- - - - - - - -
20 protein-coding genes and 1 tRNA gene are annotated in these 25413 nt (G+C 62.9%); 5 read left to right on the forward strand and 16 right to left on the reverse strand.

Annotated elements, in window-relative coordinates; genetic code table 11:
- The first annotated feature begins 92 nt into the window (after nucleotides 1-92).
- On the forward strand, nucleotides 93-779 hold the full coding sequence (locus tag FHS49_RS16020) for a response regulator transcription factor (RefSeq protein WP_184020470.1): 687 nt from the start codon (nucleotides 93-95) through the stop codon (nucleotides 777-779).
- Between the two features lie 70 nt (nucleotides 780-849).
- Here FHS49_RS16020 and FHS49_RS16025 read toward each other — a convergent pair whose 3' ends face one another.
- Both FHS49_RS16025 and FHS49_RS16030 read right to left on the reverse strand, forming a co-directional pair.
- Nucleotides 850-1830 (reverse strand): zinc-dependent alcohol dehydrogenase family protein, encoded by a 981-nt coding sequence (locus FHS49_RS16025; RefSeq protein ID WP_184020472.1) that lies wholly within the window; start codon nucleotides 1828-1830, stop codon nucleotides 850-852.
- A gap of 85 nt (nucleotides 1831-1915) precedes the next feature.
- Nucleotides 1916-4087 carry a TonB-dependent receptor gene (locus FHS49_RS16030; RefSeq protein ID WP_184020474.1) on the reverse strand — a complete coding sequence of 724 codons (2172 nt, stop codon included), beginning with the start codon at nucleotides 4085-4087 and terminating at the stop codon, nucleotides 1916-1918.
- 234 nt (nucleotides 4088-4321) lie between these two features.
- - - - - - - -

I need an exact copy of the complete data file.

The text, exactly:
20 protein-coding genes and 1 tRNA gene are annotated in these 25413 nt (G+C 62.9%); 5 read left to right on the forward strand and 16 right to left on the reverse strand.

Annotated elements, in window-relative coordinates; genetic code table 11:
- The first annotated feature begins 92 nt into the window (after nucleotides 1-92).
- On the forward strand, nucleotides 93-779 hold the full coding sequence (locus tag FHS49_RS16020) for a response regulator transcription factor (RefSeq protein WP_184020470.1): 687 nt from the start codon (nucleotides 93-95) through the stop codon (nucleotides 777-779).
- Between the two features lie 70 nt (nucleotides 780-849).
- Here FHS49_RS16020 and FHS49_RS16025 read toward each other — a convergent pair whose 3' ends face one another.
- Both FHS49_RS16025 and FHS49_RS16030 read right to left on the reverse strand, forming a co-directional pair.
- Nucleotides 850-1830 (reverse strand): zinc-dependent alcohol dehydrogenase family protein, encoded by a 981-nt coding sequence (locus FHS49_RS16025; RefSeq protein ID WP_184020472.1) that lies wholly within the window; start codon nucleotides 1828-1830, stop codon nucleotides 850-852.
- A gap of 85 nt (nucleotides 1831-1915) precedes the next feature.
- Nucleotides 1916-4087 carry a TonB-dependent receptor gene (locus FHS49_RS16030; RefSeq protein ID WP_184020474.1) on the reverse strand — a complete coding sequence of 724 codons (2172 nt, stop codon included), beginning with the start codon at nucleotides 4085-4087 and terminating at the stop codon, nucleotides 1916-1918.
- 234 nt (nucleotides 4088-4321) lie between these two features.